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Drugs in Our Water

Wastewater Treatment Issues

Wastewater treatment plants were not designed to filter medication so any medications flushed down the drain or toilet gets dumped into our waterways.  Medication thrown into the trash can also infiltrate our water, as landfills must be drained as their contents decompose. Like sewage, landfill drainage (leachate) is treated and then released in to the waterways. Leachate from the Marquette County Solid Waste Management Authority is released into the Carp River! Leachate treatment systems must meet state and national standards, but are not regulated for the removal of medications.

Effects of Medications on Wildlife

Steroid Compounds

Estrogens can have feminization effects on male fish, causing them to produce eggs. This can disrupt the male to female ratio of fish populations. A study in Boulder Creek, CO found that female white suckers outnumbered males by 5:1 because of abnormal estrogen levels.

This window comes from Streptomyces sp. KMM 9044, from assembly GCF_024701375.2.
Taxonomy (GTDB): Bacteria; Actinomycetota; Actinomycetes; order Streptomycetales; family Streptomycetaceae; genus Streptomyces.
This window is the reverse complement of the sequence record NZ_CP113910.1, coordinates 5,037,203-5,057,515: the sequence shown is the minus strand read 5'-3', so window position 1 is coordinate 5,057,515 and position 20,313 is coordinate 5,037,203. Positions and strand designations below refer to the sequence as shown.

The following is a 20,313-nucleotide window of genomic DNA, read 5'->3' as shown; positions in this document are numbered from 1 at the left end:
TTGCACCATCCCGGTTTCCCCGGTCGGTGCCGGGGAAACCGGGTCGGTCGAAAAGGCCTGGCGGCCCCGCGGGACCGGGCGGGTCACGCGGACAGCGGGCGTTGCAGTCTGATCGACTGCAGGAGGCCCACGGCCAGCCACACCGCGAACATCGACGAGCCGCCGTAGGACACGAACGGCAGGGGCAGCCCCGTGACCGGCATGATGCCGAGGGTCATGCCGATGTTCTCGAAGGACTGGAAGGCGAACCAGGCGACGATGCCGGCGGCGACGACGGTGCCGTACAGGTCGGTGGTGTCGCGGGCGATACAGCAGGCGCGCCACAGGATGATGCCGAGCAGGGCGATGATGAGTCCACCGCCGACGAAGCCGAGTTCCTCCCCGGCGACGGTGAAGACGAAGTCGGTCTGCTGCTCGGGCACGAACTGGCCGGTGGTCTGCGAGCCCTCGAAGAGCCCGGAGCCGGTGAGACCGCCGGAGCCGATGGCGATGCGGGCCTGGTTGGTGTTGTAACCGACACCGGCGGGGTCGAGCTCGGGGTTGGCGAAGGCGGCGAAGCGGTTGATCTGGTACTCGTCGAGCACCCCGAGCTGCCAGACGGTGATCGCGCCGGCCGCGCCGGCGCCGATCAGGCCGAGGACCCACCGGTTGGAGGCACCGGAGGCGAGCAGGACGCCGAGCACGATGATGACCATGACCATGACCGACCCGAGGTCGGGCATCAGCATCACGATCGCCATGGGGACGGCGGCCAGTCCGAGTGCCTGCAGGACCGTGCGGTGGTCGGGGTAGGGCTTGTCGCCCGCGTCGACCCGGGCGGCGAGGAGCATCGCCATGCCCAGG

Population Effects: Scientists conducted a seven year whole lake experiment in Ontario, Canada, where they added a small dose of estrogen three times a week. They tracked results primarily through the fathead minnow. Males became feminized, developing female reproductive organs and the population crashed after the second season.  (Kidd, 2007)

Non Steroidal Anti-inflammatory Drugs (NSAIDs)

Exposure decreased  number of Daphnia magna ( water flea) young produced in 10-day exposure to ibuprofen followed by 10-day recovery period.

Left: Control Group, Right: Treated Group

Selective Serotonin Reuptake Inhibitors (SSRIs)

Metamorphosis delays: African frog tadpoles were raised in clean water in tanks of water mixed with 38 ppb fluoxetine. Days after the tadpoles hatched, the control group had begun to develop legs, but the treated tadpoles had none.

Changes in fish behavior: Male fish exposed to trace amounts of fluoxetine (Prozac) were found to be slower capturing prey and took less interest in females. (Source: University of Wisconsin-Milwaukee)

 

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